The Ethics of Medical Research STEM Integrated Project - HeLa Cells

Originally developed by
Jeremy Bucko (View Original)

The Ethics of Medical Research STEM Integrated Project - HeLa Cells

Students will explore ethical issues that are related to medical research and the impact of these issues as related to Biotechnology, American Literature, U.S. History and Mathematics. The culminating projects has students working collaboratively in a group to apply what they know about civil rights, biotechnology, and the exploitation of vulnerable populations to research and create a sensitivity training for organizations or individuals who might be performing medical research using living organisms. This entire project covers approximately three weeks of curriculum.

-In Biotechnology, students will explore the concerns related to using humans as test subjects and the subsequent shift to the study of cells.
-American Literature will analyze "The Immortal Life of Henrietta Lacks" by Rebecca Skloot, various texts, and primary sources, so that students can compose and evaluate science narrative writing.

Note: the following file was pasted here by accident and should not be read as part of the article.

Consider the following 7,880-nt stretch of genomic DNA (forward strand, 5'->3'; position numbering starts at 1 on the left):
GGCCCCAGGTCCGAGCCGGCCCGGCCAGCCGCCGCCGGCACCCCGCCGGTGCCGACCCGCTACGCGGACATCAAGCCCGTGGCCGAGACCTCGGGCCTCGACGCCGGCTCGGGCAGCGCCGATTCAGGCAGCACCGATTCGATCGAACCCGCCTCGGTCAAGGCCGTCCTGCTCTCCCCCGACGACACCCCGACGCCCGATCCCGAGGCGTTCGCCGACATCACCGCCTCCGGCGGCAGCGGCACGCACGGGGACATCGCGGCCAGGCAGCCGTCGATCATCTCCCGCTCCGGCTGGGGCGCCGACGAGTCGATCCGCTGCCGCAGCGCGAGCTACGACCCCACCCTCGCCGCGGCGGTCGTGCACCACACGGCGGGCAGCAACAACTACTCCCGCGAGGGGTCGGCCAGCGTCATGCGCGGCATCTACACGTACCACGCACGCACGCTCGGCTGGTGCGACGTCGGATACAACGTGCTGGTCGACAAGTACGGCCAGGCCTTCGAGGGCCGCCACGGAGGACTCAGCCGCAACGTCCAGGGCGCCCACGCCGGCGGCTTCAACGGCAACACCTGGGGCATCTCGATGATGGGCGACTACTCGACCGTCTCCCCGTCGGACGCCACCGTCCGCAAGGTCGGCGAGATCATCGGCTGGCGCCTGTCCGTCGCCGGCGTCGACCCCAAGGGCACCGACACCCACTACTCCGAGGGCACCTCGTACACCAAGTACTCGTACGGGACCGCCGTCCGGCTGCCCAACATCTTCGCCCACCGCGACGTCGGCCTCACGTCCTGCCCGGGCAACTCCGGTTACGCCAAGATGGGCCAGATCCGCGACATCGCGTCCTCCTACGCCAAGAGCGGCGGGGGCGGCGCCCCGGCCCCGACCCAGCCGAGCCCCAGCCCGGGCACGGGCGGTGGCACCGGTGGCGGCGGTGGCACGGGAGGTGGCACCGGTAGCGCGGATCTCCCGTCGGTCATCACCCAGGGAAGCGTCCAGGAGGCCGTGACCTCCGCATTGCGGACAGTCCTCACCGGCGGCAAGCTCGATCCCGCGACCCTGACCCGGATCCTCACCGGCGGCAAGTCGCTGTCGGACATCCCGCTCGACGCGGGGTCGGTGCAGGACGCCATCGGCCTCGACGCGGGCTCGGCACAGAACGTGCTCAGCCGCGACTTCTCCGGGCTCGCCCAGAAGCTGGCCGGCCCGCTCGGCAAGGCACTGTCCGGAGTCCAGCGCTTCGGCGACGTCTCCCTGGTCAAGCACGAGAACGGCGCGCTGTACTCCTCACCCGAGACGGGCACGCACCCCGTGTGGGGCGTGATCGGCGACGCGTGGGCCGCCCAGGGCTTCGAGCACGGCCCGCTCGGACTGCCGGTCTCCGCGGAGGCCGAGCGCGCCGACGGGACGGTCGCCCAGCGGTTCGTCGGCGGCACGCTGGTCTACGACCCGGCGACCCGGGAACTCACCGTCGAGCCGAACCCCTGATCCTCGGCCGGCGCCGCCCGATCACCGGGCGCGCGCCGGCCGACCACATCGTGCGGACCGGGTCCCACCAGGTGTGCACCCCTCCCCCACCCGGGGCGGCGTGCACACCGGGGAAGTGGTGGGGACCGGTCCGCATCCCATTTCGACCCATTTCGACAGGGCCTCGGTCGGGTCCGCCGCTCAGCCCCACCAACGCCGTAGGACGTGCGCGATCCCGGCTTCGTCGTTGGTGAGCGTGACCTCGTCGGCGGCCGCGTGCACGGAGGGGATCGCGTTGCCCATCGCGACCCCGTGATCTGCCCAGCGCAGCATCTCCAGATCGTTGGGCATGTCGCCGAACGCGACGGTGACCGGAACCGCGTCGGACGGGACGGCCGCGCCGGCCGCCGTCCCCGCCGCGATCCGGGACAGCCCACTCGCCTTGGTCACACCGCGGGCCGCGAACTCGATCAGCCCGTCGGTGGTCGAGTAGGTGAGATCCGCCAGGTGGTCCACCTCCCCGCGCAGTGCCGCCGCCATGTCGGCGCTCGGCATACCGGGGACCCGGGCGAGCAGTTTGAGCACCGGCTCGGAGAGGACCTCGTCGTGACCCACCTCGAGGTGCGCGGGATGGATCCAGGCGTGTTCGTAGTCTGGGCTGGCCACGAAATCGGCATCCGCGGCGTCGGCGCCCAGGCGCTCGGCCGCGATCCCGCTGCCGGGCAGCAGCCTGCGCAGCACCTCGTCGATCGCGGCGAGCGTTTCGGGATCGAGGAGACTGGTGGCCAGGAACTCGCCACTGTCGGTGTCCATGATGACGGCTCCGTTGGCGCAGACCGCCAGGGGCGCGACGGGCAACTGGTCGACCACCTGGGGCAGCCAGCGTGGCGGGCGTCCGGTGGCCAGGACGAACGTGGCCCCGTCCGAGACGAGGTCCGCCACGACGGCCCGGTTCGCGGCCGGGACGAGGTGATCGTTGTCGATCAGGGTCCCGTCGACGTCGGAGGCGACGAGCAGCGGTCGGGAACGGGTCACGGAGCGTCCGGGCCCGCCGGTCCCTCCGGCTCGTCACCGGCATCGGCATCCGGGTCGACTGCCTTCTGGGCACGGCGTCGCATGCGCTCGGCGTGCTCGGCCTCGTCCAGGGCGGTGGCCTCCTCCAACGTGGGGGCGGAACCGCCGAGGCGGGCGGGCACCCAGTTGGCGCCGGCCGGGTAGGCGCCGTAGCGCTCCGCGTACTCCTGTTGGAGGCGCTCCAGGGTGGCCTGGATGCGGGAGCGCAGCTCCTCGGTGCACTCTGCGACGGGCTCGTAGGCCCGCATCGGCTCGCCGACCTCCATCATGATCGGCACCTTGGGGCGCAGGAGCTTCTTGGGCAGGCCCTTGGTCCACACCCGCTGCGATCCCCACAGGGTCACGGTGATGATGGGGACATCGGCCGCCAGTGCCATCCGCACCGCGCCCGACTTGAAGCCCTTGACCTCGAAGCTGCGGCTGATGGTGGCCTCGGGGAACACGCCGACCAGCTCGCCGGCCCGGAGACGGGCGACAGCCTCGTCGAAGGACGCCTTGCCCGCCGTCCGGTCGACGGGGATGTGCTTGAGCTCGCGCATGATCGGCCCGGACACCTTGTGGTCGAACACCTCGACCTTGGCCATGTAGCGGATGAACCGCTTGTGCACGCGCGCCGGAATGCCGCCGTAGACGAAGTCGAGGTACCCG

-U.S. History will analyze the role and unethical treatment of minorities as related to medical research. Furthermore the students will understand the role of government in the regulation of medical research through government agencies.
-Mathematics give students the skills needed to analyze data generated by medical research and the ethical responsibility to interpret said data fairly.

Students will:
• Identify government agencies responsible for research and ethics oversight.
• Define the terms morals and ethics.
• Describe common processes used in research to prevent unethical and immoral acts.
• Use various methods to monitor the growth of cell cultures.
• Represent data using mathematical tools (functions and trend lines).
• Demonstrate reading comprehension of scientific narrative through the writing of a clear and effective paraphrase.
• Use advanced knowledge of pacing and plotline to come to a conclusion and predict outcomes in scientific text.
• Competently include figurative language techniques in science writing.

Relevant careers:
Biomedical Researcher Scientist, Medical research Scientist, Laboratory technician, Medical professionals, Scientist both academic and applied. Hospital and University administrators where research is performed. Science journalists.

This unit is brought to you by Armando Gonzales (CTE - Biotechnology), Susan Carle (American Literature), Jeremy Bucko (U.S. History), and Mariela Figueroa (Mathematics) with support from the CTE Online curriculum leadership team and detailed coordination provided by Sheri Coburn.

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